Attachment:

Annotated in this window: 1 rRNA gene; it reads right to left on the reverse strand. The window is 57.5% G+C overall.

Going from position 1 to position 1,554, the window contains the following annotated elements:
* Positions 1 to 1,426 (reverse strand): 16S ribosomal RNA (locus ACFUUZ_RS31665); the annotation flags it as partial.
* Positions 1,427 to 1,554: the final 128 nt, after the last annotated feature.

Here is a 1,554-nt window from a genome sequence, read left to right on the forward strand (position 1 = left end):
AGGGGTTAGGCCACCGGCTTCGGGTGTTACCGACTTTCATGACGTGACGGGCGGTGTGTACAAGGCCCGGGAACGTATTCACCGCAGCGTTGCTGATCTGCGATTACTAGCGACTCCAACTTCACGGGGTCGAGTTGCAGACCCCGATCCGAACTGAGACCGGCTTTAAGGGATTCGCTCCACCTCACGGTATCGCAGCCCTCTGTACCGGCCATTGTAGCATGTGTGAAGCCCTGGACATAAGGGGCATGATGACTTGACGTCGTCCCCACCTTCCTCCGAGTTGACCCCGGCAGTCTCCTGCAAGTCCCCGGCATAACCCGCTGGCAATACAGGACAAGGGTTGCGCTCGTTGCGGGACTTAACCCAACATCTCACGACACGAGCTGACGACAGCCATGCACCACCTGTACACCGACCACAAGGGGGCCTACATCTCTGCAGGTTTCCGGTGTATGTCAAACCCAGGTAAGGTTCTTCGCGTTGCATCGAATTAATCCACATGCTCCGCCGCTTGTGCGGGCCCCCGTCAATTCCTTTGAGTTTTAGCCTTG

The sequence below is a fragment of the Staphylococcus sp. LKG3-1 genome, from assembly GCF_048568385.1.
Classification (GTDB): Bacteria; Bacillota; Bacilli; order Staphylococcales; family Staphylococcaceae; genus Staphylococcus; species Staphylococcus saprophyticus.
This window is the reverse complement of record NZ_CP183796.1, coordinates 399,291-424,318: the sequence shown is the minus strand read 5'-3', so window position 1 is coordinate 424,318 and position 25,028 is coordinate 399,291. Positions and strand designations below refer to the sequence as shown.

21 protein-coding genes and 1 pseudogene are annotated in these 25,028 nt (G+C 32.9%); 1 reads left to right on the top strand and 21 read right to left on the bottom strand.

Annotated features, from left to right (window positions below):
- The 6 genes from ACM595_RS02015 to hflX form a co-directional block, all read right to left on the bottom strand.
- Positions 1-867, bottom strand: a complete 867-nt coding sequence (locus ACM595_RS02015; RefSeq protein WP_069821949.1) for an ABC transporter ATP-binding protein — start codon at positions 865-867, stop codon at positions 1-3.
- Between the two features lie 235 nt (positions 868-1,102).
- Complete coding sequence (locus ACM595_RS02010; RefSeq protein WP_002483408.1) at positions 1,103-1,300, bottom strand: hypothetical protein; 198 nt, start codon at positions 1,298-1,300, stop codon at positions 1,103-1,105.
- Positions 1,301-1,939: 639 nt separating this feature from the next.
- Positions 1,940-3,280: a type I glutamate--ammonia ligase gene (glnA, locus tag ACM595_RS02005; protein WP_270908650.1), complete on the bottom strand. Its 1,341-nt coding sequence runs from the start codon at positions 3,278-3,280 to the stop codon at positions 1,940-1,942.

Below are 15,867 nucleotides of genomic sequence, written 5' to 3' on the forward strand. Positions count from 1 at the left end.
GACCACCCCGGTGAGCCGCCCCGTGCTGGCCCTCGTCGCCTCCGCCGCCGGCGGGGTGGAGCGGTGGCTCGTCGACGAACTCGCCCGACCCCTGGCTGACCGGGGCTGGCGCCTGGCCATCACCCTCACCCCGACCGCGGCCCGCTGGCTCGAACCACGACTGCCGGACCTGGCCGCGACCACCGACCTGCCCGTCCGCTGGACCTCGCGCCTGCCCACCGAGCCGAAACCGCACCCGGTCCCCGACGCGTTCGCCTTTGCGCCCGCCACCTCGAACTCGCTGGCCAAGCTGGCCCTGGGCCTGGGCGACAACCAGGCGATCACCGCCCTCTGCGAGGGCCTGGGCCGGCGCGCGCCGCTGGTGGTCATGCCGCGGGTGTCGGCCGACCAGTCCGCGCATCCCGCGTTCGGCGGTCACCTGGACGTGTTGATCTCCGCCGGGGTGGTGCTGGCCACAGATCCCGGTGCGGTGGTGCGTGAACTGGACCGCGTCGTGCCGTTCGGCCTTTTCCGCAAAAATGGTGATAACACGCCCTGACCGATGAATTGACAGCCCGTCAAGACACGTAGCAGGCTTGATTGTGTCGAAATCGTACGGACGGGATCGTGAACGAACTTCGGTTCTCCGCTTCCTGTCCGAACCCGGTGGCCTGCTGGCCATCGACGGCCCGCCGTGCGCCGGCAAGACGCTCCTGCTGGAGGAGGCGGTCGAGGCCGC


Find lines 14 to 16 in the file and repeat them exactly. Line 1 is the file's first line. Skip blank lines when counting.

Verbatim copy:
- Between the two features lie 235 nt (positions 868-1,102).
- Complete coding sequence (locus ACM595_RS02010; RefSeq protein WP_002483408.1) at positions 1,103-1,300, bottom strand: hypothetical protein; 198 nt, start codon at positions 1,298-1,300, stop codon at positions 1,103-1,105.
- Positions 1,301-1,939: 639 nt separating this feature from the next.